San Remo

The Time Machine

Stepping back in time

The Time Machine will be an interactive sculpture of DNA; 25 billion times larger than life. One side of the double helix is an accurate depiction of the molecules that carry all known genetic code, the other side is a staircase that people climb up 8 metres, to look out over the ever-widening rift valley that separates Australia and Antarctica; where polar dinosaurs once roamed.

Using height as a measure of time, each step you go up takes you back 2.5 million years. The polished terrazzo slab at ground level represents the present day, showing Australia and Antarctica as they are now. The elevated viewing deck, shows them joined as Gondwanaland, 125 million years ago: the time of the polar dinosaurs. The terrazzo steps and landings on the way up, hint at layers of rock, bones and sediment that have been laid down, This is what fossil hunters look for around the nearby coast.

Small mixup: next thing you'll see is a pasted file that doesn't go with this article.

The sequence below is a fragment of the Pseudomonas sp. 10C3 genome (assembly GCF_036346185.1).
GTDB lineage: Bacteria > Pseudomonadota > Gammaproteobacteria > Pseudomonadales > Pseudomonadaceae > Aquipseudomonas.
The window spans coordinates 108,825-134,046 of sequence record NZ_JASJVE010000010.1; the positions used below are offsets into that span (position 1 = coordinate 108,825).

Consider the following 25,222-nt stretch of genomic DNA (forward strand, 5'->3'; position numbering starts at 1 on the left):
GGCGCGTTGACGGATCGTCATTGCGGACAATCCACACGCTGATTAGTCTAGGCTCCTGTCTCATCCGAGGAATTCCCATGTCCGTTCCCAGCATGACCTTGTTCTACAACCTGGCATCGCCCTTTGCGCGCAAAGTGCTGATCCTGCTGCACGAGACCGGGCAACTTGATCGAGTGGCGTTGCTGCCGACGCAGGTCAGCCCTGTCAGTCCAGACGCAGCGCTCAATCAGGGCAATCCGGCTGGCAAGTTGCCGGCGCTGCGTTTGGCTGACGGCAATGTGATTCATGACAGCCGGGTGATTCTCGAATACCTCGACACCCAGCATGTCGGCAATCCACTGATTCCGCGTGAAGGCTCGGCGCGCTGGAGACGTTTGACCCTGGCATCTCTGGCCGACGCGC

DNA is a molecular time machine that connects us to the dinosaurs and to our mammalian ancestors. It is the only thing that connects all known life forms. The artwork’s central column, and the integral geometry, show the profound connection between DNA and the Fibonacci numbers. An integrated lighting design articulates genetic data from across all species, using programmable RGBW lights.

Distinct and diverse

An incredible array of polar dinosaurs has been discovered along the Bass Coast, including some that are found nowhere else on earth.